Robert Knapp, Invisible Romans: Prostitutes, Outlaws, Slaves, Gladiators, Ordinary Men and Women… The Romans That History Forgot. Profile Books, London and New York, 2013.
This is, I suppose, a decent enough introduction to social history and the Roman empire. Unfortunately, Knapp limits himself by concentrating primarily on inscriptions, literature, and – mainly Pompeian – iconography, failing to make a remotely adequate use of archaeological evidence and research. He also generalises and simplifies in ways that may well be unavoidable in a general survey, but fail to satisfy me. Citations! Where this general survey has another point of failure is in its unwillingness to point the reader clearly to where work has been done in greater depth. It further neglects to point out (in ways that I’ve come to expect from other work) that there are differences in the Roman experience from one end of the Roman empire to the other.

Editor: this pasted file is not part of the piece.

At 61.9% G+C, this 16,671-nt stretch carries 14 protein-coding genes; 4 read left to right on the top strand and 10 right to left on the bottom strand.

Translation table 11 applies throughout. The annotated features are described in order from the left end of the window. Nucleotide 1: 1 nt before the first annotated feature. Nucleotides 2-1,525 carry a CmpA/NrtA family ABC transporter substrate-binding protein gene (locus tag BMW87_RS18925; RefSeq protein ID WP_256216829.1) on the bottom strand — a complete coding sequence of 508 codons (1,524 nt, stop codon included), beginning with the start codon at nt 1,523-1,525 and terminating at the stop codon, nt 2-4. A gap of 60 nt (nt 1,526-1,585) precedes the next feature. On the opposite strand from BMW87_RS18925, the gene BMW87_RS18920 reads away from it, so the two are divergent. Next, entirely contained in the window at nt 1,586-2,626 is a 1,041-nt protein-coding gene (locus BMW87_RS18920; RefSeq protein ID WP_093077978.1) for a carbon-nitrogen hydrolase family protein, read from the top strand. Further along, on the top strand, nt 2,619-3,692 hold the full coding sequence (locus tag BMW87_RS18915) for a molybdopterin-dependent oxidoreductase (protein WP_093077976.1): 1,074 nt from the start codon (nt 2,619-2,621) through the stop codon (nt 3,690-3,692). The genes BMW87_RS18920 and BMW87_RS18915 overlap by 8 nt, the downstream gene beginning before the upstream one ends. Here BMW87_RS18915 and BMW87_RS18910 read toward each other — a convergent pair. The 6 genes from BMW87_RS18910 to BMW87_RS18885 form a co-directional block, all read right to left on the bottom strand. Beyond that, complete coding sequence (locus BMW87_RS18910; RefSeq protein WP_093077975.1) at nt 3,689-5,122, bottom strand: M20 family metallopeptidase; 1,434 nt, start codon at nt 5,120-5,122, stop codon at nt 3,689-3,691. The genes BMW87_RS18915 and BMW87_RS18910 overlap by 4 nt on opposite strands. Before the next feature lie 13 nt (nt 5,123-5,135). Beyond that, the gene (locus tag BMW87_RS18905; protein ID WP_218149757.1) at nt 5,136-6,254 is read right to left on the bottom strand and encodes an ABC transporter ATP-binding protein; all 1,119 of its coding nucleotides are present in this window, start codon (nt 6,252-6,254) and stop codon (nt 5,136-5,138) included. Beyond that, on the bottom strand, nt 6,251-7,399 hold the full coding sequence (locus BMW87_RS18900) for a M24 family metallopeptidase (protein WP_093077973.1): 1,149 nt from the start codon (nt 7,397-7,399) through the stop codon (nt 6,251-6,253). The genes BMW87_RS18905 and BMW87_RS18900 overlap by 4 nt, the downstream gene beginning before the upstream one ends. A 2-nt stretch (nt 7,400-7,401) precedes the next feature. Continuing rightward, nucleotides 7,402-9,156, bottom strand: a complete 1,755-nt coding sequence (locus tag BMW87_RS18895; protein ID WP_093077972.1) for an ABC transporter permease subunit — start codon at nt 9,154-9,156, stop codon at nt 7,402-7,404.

I’m not satisfied with it in the least. But as an introductory/popular text, it does the job it sets out to do well enough – although I think Jerry Toner’s Popular Culture in Ancient Rome covers much of the same ground with rather more nuance.